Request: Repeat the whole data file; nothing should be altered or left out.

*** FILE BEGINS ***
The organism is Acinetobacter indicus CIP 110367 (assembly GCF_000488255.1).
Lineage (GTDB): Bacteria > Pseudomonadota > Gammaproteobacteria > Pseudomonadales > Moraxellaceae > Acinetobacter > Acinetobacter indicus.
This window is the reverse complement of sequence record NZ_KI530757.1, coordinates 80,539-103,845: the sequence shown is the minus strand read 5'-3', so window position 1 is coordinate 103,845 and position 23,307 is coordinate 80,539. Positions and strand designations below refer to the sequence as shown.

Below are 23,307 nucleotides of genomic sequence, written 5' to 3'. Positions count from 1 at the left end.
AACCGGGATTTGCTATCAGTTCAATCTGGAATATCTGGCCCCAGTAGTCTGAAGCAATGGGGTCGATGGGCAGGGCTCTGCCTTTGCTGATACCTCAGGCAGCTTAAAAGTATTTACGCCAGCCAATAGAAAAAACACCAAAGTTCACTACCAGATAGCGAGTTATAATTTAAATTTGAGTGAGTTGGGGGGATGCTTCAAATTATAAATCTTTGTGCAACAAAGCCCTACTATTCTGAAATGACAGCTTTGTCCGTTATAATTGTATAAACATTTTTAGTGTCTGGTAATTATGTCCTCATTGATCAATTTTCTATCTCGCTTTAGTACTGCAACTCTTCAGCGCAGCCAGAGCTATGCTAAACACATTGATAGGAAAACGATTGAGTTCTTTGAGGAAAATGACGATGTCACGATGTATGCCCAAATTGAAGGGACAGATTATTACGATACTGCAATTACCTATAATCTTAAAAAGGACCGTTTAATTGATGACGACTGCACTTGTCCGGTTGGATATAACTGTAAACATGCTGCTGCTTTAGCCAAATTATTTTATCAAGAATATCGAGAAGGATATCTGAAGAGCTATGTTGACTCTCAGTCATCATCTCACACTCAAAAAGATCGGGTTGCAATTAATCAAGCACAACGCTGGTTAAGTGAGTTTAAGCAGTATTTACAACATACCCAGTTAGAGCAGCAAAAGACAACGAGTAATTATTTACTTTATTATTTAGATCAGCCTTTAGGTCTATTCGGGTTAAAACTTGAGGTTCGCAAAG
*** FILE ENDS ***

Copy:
The organism is Acinetobacter indicus CIP 110367 (assembly GCF_000488255.1).
Lineage (GTDB): Bacteria > Pseudomonadota > Gammaproteobacteria > Pseudomonadales > Moraxellaceae > Acinetobacter > Acinetobacter indicus.
This window is the reverse complement of sequence record NZ_KI530757.1, coordinates 80,539-103,845: the sequence shown is the minus strand read 5'-3', so window position 1 is coordinate 103,845 and position 23,307 is coordinate 80,539. Positions and strand designations below refer to the sequence as shown.

Below are 23,307 nucleotides of genomic sequence, written 5' to 3'. Positions count from 1 at the left end.
AACCGGGATTTGCTATCAGTTCAATCTGGAATATCTGGCCCCAGTAGTCTGAAGCAATGGGGTCGATGGGCAGGGCTCTGCCTTTGCTGATACCTCAGGCAGCTTAAAAGTATTTACGCCAGCCAATAGAAAAAACACCAAAGTTCACTACCAGATAGCGAGTTATAATTTAAATTTGAGTGAGTTGGGGGGATGCTTCAAATTATAAATCTTTGTGCAACAAAGCCCTACTATTCTGAAATGACAGCTTTGTCCGTTATAATTGTATAAACATTTTTAGTGTCTGGTAATTATGTCCTCATTGATCAATTTTCTATCTCGCTTTAGTACTGCAACTCTTCAGCGCAGCCAGAGCTATGCTAAACACATTGATAGGAAAACGATTGAGTTCTTTGAGGAAAATGACGATGTCACGATGTATGCCCAAATTGAAGGGACAGATTATTACGATACTGCAATTACCTATAATCTTAAAAAGGACCGTTTAATTGATGACGACTGCACTTGTCCGGTTGGATATAACTGTAAACATGCTGCTGCTTTAGCCAAATTATTTTATCAAGAATATCGAGAAGGATATCTGAAGAGCTATGTTGACTCTCAGTCATCATCTCACACTCAAAAAGATCGGGTTGCAATTAATCAAGCACAACGCTGGTTAAGTGAGTTTAAGCAGTATTTACAACATACCCAGTTAGAGCAGCAAAAGACAACGAGTAATTATTTACTTTATTATTTAGATCAGCCTTTAGGTCTATTCGGGTTAAAACTTGAGGTTCGCAAAG